Wedgwood’s interest in meeting the popular demand for art pottery continued into the 1870s. Minton had responded to this call by establishing a separate art pottery studio in London’s South Kensington in 1871. Influenced by the success of its competitor, Wedgwood established a special studio at the factory to be staffed by professionally trained pottery painters working on the decoration of both useful and decorative wares. In late 1875 or early 1876 the artist Thomas Allen joined Wedgwood from Minton, originally as a supervisor, then as chief designer, and later as art director, a post he held until he retired in 1904. Allen was trained at the Stoke-on-Trent School of Design, and by the time he was hired by Wedgwood had already developed a reputation as an excellent painter. His designs were taken mostly from themes of popular literature or mythology, and his images of modestly draped nude figures appealed to Wedgwood’s Victorian clientele (see Fig. 6). His work was very well received by both critics and the public alike at the Exposition Universelle in Paris in 1878, his first major display for Wedgwood.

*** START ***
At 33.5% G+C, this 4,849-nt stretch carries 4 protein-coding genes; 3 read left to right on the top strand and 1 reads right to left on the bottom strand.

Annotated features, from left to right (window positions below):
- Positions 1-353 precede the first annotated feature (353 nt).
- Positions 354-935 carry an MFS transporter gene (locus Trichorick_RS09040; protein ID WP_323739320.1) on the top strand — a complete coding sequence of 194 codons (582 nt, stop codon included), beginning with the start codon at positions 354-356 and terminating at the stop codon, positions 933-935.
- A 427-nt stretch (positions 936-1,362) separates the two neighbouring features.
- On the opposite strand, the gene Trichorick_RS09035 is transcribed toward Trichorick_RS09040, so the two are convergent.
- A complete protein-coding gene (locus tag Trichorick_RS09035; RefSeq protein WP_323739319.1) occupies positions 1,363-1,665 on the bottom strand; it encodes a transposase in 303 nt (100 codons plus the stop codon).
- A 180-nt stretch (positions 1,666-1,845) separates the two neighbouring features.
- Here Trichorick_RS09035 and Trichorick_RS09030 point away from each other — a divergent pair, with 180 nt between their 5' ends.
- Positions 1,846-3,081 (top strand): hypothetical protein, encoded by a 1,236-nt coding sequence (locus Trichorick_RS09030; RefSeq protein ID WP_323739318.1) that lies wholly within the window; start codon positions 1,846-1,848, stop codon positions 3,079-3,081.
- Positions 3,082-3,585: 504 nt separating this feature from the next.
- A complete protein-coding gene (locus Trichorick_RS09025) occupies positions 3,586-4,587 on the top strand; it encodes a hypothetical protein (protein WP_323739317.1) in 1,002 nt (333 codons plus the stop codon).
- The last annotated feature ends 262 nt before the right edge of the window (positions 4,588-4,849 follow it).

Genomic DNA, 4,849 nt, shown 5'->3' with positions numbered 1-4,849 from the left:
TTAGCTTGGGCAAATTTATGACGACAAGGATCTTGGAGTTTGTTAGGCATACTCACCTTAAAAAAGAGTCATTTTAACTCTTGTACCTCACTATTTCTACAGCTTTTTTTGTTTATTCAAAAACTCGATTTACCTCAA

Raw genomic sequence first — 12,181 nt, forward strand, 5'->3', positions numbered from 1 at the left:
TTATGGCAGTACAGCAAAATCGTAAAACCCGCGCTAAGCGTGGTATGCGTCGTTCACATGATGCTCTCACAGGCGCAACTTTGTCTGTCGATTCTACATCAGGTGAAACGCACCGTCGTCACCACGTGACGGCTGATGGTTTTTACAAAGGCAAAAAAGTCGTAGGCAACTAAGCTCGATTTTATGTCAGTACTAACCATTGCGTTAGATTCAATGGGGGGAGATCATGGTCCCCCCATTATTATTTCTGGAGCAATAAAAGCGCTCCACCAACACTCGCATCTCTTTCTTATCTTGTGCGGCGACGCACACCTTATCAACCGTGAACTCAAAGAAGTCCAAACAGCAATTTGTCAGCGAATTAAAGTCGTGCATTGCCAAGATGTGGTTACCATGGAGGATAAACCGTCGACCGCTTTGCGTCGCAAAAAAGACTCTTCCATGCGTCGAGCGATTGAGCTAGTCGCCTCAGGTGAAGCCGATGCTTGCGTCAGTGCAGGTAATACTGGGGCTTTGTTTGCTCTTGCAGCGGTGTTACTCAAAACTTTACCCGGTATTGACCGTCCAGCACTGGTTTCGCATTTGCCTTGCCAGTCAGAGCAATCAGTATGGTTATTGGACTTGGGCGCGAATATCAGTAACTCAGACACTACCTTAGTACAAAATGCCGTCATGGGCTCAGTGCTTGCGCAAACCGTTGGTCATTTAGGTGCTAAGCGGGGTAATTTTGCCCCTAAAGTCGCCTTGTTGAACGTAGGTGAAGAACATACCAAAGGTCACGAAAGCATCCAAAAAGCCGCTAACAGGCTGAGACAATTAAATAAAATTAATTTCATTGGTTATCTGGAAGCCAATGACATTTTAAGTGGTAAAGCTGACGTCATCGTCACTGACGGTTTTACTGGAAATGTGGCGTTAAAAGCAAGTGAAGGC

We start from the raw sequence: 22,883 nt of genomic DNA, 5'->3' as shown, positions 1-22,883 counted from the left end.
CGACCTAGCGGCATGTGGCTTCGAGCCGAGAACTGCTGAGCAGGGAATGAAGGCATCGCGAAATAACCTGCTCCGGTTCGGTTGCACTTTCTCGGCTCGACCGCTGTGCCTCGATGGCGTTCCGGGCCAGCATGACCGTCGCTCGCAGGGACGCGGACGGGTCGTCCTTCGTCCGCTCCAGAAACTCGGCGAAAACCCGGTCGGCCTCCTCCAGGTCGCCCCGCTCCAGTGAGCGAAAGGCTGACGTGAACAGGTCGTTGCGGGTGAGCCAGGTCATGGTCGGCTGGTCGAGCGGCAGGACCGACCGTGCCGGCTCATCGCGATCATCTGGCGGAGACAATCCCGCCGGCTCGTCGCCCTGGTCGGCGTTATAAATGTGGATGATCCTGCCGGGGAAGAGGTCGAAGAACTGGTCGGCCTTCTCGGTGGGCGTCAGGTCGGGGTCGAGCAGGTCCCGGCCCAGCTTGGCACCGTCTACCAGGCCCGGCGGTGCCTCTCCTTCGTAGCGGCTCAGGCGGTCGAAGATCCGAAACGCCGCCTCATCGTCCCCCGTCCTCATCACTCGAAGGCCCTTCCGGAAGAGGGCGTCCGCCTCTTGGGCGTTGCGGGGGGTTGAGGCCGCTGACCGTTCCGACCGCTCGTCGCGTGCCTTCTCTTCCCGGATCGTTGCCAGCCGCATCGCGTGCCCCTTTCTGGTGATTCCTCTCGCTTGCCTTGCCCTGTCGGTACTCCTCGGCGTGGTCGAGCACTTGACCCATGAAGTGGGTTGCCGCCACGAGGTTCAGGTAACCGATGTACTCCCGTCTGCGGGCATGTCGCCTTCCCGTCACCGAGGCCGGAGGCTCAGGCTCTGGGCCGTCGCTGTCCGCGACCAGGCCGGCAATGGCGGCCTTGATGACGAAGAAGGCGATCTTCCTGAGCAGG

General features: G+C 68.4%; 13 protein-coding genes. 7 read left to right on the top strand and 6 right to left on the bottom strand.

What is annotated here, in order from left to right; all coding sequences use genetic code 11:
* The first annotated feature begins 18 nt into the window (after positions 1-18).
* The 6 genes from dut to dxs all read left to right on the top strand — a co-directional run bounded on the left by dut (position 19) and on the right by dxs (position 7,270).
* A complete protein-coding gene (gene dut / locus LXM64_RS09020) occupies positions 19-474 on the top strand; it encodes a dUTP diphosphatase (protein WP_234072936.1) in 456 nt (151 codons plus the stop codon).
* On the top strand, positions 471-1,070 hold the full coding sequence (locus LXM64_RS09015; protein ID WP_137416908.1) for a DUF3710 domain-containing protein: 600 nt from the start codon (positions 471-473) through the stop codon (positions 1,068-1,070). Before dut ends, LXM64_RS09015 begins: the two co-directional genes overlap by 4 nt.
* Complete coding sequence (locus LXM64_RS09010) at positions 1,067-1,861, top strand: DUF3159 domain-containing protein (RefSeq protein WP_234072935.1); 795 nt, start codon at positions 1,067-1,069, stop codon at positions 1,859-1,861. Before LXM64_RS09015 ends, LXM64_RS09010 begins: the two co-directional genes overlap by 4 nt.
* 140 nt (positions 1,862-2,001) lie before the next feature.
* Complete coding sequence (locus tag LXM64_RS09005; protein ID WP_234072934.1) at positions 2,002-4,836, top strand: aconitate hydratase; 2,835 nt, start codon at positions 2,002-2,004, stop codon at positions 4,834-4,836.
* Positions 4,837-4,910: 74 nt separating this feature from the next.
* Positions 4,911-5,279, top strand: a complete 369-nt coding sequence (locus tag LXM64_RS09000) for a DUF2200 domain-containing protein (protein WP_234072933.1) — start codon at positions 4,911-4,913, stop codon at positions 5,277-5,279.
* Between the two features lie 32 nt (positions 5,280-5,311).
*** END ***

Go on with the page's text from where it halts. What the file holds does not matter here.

Under Allen’s influence, the range and quality of Wedgwood’s art wares grew considerably. He attracted a number of young artists to the factory and introduced a variety of new designs and decorative techniques, which contributed greatly to the overall improvement of Wedgwood wares. Most of Allen’s innovations were based on the tradition of fine hand-painting on pottery and were created with the needs and limitations of a large industrial concern in mind. For example, one technique originally introduced by Allen’s artists to Wedgwood was pâte sur pâte, a French term meaning “paste on paste,” which involves the successive application of layers of liquid clay, or slip, that could be carved and modeled to create a design in relief. About 1877 two of Minton’s pâte sur pâte decorators, Charles Toft (1831–1909) and Frederick Alfred Rhead (1856–1933), followed Allen to Wedgwood. But the pâte sur pâte technique is complex and labor intensive, so only small quantities were produced at the factory. However, Wedgwood developed a new type of ware called Victoria ware, which gave the impression of pâte sur pâte, but was actually produced using more traditional and less costly methods: a combination of enameling and applied molded ornament (see Fig. 2).